Since it is more difficult to keep a larger number of metadata fields constantly filled, staying with fewer fields increases the likelihood of all fields being filled out and thus usable for search. Striving for perfection and creating many metadata fields might lead to very poor data quality and limited search results. This is why it is better to have 5 fields for metadata that are filled for each item than to have 20 or more that are only partially filled. Modest metadata is what this approach could be called.
Consistency actually has one more meaning. It means that for the same or very similar characteristics, identical terms should be used. As an example, one can describe a clip with an automobile as a vehicle, auto, car, motorcar, and automobile. It is easy to see that this can lead to difficulties when later searching for the clip using descriptive terms.
The scientific way to solve this is to use what is called controlled vocabulary. This is a list of terms that are allowed to put in metadata fields. An example for a broadcast catalog of metadata terms is the pbcore project: https://pbcore.org/
This project might be more than most productions need, but shows the principles.
A word of caution is needed here. There might be a temptation to delegate metadata entry to interns or temps because it seems simple. This introduces an unnecessary risk of inconsistent metadata and should be avoided. Responsibility and a long-term vision are needed to responsibly enter and handle metadata.
How to configure metadata fields step-by-step in P5 Archive
The Archive software P5 Archive allows customization of metadata fields and menus. Every production and company is different and so are the needs for metadata in the Archive. Below is an example of a single media asset with its associated metadata in the Archive index of P5.
Assuming that an Archive plan, along with associated storage has been configured already, you can skip the next paragraph.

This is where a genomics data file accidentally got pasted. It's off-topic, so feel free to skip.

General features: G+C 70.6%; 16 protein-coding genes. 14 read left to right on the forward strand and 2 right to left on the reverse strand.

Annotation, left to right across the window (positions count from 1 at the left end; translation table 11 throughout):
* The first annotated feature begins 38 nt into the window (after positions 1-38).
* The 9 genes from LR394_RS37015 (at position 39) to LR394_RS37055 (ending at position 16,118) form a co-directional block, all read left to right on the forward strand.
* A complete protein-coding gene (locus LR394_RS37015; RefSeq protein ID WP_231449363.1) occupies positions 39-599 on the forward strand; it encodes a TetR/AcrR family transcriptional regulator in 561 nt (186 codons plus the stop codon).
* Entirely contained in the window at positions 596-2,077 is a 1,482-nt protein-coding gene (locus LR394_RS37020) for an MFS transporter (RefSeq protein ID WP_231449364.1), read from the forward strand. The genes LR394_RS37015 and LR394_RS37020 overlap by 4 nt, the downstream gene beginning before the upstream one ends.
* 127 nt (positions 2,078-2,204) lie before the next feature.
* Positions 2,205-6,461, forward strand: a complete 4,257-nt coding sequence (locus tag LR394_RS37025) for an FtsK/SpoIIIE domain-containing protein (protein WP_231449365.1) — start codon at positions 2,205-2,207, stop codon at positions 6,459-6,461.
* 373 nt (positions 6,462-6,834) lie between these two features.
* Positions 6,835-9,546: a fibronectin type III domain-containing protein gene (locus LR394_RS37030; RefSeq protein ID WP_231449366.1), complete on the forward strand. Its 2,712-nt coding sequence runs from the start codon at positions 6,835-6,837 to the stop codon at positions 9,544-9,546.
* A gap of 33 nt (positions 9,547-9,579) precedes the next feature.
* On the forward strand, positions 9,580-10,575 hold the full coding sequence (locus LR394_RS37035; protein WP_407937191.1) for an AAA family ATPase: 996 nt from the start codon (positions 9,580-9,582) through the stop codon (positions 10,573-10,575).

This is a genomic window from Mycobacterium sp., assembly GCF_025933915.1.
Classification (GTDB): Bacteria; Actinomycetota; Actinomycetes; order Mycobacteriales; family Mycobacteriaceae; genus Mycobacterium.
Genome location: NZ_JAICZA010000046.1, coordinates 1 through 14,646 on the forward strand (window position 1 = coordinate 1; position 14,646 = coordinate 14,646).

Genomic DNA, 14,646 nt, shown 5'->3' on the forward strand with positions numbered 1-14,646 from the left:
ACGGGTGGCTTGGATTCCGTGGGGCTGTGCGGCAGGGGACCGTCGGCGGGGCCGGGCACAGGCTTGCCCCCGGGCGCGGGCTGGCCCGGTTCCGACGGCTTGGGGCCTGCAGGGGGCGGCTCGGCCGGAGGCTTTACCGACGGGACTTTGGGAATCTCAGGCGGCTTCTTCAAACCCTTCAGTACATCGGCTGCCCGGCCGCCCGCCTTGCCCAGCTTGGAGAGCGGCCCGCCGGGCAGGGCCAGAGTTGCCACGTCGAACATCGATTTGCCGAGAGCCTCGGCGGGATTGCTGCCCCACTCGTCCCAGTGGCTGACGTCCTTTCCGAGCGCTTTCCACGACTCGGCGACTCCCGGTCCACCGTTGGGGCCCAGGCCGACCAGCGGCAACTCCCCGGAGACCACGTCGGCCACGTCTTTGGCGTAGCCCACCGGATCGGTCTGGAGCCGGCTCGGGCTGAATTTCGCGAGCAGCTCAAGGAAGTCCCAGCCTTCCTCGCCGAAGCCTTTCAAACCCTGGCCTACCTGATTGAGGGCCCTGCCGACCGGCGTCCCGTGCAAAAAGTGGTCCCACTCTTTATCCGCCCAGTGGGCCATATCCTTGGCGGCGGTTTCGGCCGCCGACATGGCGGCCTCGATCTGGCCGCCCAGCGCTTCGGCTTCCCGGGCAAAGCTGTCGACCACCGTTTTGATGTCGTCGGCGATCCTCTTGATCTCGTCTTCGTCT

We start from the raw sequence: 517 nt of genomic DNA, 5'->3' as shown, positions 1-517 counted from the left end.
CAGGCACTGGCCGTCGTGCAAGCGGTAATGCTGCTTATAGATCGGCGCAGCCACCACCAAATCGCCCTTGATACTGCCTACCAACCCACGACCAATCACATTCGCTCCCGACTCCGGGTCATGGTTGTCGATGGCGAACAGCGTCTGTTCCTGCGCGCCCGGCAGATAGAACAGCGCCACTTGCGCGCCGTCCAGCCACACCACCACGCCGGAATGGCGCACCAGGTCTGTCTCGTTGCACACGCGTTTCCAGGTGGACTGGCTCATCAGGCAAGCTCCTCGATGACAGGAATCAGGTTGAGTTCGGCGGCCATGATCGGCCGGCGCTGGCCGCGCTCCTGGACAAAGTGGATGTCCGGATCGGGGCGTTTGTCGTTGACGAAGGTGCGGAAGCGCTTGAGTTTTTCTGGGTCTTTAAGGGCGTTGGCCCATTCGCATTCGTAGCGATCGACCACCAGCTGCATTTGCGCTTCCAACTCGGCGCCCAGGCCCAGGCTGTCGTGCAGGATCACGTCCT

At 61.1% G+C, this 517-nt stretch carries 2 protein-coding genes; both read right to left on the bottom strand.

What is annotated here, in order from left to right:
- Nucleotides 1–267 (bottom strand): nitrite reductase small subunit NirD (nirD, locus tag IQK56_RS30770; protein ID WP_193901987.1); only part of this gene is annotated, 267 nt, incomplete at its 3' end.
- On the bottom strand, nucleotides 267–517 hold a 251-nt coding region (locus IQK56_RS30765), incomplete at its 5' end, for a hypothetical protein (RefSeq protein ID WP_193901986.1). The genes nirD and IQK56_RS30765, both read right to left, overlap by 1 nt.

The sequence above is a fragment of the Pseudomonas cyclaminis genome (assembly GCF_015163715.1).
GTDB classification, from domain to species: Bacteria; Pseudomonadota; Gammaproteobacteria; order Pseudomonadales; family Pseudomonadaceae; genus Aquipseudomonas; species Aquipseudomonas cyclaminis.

If you did not yet configure an Archive, select Archive in the top section of the P5 interface. Followed by selecting Getting Started in the left column. Now, you see the setup assistant of P5 Archive that will guide you through the process. After the setup is completed open the triangle in front of Advanced Options, the last entry in the left column.
Select Manage Indexes. Now all available indexes are listed. Select Default-Archive. Do a right-click (or Ctrl-click) to reveal a context menu. In the appearing menu select Fields…
Now, you can add and/or modify metadata fields and menus.
The field Description is available by default. To create a new filed, simply enter its name, type, displayed name. Here, you can also decide if you want to have a standard text field or a drop-down menu. A drop down menu might be helpful if there are only a limited number of choices for this field available. The last field is the order number (1, 2, 3…) that is followed by + to create the entry in the list. Next time you select Restore (in the op section) followed by Archive and open the Default Archive index you will see the new fields added to all archived files.
Archiware P5 Archive offers a way to automatically import technical metadata into the Archive index. A script is used to select specific metadata and populate designated metadata fields in P5 Archive. To see how this is done read the article here:
Metadata are the key to the Archive for finding files easily and quickly. Some planning and thinking ahead pays off and empowers everyone using the Archive later.